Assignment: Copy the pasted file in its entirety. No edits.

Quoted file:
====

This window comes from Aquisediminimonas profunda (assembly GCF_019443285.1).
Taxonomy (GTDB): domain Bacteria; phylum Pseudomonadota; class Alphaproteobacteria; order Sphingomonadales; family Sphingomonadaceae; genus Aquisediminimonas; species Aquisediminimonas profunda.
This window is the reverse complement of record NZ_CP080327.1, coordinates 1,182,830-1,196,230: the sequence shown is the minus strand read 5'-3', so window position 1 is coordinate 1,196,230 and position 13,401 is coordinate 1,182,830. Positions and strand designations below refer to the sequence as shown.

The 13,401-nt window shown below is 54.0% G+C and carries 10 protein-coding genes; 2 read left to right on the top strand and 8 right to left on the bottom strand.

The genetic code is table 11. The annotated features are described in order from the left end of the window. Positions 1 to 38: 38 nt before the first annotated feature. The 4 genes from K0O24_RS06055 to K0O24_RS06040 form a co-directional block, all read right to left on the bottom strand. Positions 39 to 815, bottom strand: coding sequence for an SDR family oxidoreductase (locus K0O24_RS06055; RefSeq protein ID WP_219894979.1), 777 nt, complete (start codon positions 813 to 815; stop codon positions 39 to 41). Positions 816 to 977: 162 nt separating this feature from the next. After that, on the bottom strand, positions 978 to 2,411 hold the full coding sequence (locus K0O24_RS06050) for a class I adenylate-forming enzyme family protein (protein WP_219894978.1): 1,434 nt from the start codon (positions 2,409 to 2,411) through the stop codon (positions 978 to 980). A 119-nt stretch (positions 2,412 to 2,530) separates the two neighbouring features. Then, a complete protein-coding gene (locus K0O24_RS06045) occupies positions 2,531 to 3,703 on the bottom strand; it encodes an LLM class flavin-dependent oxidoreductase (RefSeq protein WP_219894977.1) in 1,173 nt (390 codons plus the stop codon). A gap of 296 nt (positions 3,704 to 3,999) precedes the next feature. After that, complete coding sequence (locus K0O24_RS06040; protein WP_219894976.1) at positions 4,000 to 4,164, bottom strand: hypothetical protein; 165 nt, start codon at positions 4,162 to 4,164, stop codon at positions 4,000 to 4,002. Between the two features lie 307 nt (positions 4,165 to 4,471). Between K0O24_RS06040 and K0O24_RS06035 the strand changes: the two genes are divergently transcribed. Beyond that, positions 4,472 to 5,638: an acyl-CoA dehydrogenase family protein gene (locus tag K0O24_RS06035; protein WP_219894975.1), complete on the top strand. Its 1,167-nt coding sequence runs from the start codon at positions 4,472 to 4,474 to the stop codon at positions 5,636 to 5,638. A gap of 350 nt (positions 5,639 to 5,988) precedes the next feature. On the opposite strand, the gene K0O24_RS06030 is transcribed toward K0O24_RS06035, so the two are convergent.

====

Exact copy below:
This window comes from Aquisediminimonas profunda (assembly GCF_019443285.1).
Taxonomy (GTDB): domain Bacteria; phylum Pseudomonadota; class Alphaproteobacteria; order Sphingomonadales; family Sphingomonadaceae; genus Aquisediminimonas; species Aquisediminimonas profunda.
This window is the reverse complement of record NZ_CP080327.1, coordinates 1,182,830-1,196,230: the sequence shown is the minus strand read 5'-3', so window position 1 is coordinate 1,196,230 and position 13,401 is coordinate 1,182,830. Positions and strand designations below refer to the sequence as shown.

The 13,401-nt window shown below is 54.0% G+C and carries 10 protein-coding genes; 2 read left to right on the top strand and 8 right to left on the bottom strand.

The genetic code is table 11. The annotated features are described in order from the left end of the window. Positions 1 to 38: 38 nt before the first annotated feature. The 4 genes from K0O24_RS06055 to K0O24_RS06040 form a co-directional block, all read right to left on the bottom strand. Positions 39 to 815, bottom strand: coding sequence for an SDR family oxidoreductase (locus K0O24_RS06055; RefSeq protein ID WP_219894979.1), 777 nt, complete (start codon positions 813 to 815; stop codon positions 39 to 41). Positions 816 to 977: 162 nt separating this feature from the next. After that, on the bottom strand, positions 978 to 2,411 hold the full coding sequence (locus K0O24_RS06050) for a class I adenylate-forming enzyme family protein (protein WP_219894978.1): 1,434 nt from the start codon (positions 2,409 to 2,411) through the stop codon (positions 978 to 980). A 119-nt stretch (positions 2,412 to 2,530) separates the two neighbouring features. Then, a complete protein-coding gene (locus K0O24_RS06045) occupies positions 2,531 to 3,703 on the bottom strand; it encodes an LLM class flavin-dependent oxidoreductase (RefSeq protein WP_219894977.1) in 1,173 nt (390 codons plus the stop codon). A gap of 296 nt (positions 3,704 to 3,999) precedes the next feature. After that, complete coding sequence (locus K0O24_RS06040; protein WP_219894976.1) at positions 4,000 to 4,164, bottom strand: hypothetical protein; 165 nt, start codon at positions 4,162 to 4,164, stop codon at positions 4,000 to 4,002. Between the two features lie 307 nt (positions 4,165 to 4,471). Between K0O24_RS06040 and K0O24_RS06035 the strand changes: the two genes are divergently transcribed. Beyond that, positions 4,472 to 5,638: an acyl-CoA dehydrogenase family protein gene (locus tag K0O24_RS06035; protein WP_219894975.1), complete on the top strand. Its 1,167-nt coding sequence runs from the start codon at positions 4,472 to 4,474 to the stop codon at positions 5,636 to 5,638. A gap of 350 nt (positions 5,639 to 5,988) precedes the next feature. On the opposite strand, the gene K0O24_RS06030 is transcribed toward K0O24_RS06035, so the two are convergent.